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Surgeons of every specialty face increasingly complex surgical challenges. In addition, modern surgical treatment can be offered to more fragile patients, with successful outcomes. Mastery of the scientific fundamentals of perioperative management is required to achieve satisfactory results. The organ system–based approach presented here allows the surgeon to address the patient’s pre- and postoperative needs with a comprehensive surgical plan. This chapter will serve as a summary guide to best practices integral to conducting surgical procedures in the modern era.


The most common neuropsychiatric complications following abdominal surgery are pain and delirium. Moreover, uncontrolled pain and delirium prevent the patient from contributing to vital aspects of his or her care, such as ambulation and respiratory toilet, and promote an unsafe environment that may lead to the unwanted dislodgment of drains and other supportive devices, with potentially life-threatening consequences. Pain and delirium usually coexist in the postoperative setting, and each can contribute to the development of the other. Despite high reported rates of overall patient satisfaction, pain control is frequently inadequate in the perioperative setting,1 with high rates of complications such as drowsiness from overtreatment and unacceptable levels of pain from undertreatment. Therefore, it is mandatory that the surgical plan for every patient include close monitoring of postoperative pain and delirium and regular assessment of the efficacy of pain control.

Pain management, like all surgical planning, begins in the preoperative assessment. In the modern era, a large proportion of surgical patients will require special attention with respect to pain control. Patients with preexisting pain syndromes, such as sciatica or interspinal disc disease, or patients with a history of opioid use may have a high tolerance for opioid analgesics. Every patient’s history should include a thorough investigation for chronic pain syndrome, addiction (active or in recovery), and adverse reactions to opioid, nonsteroidal, or epidural analgesia. The pain control strategy may include consultation with a pain control anesthesiology specialist, but it is the responsibility of the operating surgeon to identify complicated patients and construct an effective pain control plan.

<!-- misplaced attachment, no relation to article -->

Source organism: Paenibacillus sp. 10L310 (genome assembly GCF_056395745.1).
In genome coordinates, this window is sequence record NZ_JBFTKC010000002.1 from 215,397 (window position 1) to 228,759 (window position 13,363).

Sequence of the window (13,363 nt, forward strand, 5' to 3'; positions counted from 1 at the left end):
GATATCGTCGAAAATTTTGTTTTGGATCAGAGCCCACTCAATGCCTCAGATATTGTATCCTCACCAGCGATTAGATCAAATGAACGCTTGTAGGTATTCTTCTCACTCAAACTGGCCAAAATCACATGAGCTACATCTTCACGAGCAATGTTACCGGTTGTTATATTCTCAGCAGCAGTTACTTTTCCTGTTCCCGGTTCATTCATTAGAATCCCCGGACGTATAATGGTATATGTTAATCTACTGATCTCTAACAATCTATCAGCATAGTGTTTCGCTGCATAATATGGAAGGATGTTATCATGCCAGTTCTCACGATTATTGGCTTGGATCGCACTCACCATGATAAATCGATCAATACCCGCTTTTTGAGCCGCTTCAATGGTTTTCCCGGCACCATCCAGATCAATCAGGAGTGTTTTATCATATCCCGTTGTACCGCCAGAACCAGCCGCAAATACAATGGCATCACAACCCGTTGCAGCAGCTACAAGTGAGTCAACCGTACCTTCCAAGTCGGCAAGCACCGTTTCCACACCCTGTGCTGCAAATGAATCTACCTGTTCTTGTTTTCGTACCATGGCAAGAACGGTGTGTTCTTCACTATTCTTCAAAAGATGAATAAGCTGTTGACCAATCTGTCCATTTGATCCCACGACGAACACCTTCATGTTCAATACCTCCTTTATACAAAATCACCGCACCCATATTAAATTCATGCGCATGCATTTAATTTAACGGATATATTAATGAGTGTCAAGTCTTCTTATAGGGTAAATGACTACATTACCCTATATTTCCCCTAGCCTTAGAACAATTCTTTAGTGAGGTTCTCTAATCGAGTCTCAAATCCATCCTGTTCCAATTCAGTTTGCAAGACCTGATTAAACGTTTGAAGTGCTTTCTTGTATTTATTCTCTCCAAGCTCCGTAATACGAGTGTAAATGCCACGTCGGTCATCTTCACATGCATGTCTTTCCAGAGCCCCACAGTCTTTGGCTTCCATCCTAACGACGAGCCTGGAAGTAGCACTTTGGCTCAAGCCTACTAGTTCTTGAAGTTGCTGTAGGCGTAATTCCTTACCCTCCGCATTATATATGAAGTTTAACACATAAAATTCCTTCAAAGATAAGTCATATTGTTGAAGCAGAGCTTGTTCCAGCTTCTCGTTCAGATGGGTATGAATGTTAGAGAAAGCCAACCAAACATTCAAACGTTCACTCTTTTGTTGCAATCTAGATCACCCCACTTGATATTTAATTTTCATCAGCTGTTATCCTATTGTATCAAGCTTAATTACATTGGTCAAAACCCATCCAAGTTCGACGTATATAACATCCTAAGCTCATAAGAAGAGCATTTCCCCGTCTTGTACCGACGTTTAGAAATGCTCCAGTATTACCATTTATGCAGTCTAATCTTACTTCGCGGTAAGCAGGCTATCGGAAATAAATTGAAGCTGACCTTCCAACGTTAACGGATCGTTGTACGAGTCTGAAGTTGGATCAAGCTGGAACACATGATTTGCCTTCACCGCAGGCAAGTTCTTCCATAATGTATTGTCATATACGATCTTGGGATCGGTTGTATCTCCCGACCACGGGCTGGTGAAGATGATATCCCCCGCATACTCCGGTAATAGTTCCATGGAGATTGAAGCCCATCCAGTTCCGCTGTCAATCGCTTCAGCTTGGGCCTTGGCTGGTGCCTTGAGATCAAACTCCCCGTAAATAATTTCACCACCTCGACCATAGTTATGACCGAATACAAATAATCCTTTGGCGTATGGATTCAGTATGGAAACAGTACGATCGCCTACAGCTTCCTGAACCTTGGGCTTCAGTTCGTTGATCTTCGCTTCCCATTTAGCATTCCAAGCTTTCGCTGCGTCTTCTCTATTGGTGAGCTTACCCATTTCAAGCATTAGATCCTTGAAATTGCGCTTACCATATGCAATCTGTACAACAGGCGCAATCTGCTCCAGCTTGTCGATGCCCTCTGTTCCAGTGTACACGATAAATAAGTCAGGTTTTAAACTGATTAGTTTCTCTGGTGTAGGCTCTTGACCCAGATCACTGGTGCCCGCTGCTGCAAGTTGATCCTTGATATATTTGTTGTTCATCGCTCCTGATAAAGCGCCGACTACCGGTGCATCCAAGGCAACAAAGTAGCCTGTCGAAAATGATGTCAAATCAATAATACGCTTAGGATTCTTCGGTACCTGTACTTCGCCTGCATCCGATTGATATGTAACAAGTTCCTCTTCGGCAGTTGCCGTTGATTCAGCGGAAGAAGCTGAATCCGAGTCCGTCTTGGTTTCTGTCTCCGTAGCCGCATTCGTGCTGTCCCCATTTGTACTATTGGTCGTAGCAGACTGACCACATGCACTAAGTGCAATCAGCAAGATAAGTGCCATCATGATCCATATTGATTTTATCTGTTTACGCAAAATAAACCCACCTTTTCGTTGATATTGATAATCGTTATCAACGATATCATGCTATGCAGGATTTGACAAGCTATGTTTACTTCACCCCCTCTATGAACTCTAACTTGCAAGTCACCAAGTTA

Opioid Analgesia

Postoperative pain control using opioid medication has been in use for thousands of years. Hippocrates advocated the use of opium for pain control. The benefits of postoperative pain control are salutary and include improved mobility and respiratory function and earlier return to normal activities. The most effective strategy for pain control using opioid analgesia is patient-controlled analgesia (PCA), wherein the patient is instructed in the use of a preprogrammed intravenous pump that delivers measured doses of opioid (usually morphine or meperidine). In randomized trials, PCA has been shown to provide superior pain control and patient satisfaction compared to interval dosing,2 but PCA has not been shown to improve rates of pulmonary and cardiac complications3 or length of hospital stay,4 and there is evidence that PCA ...

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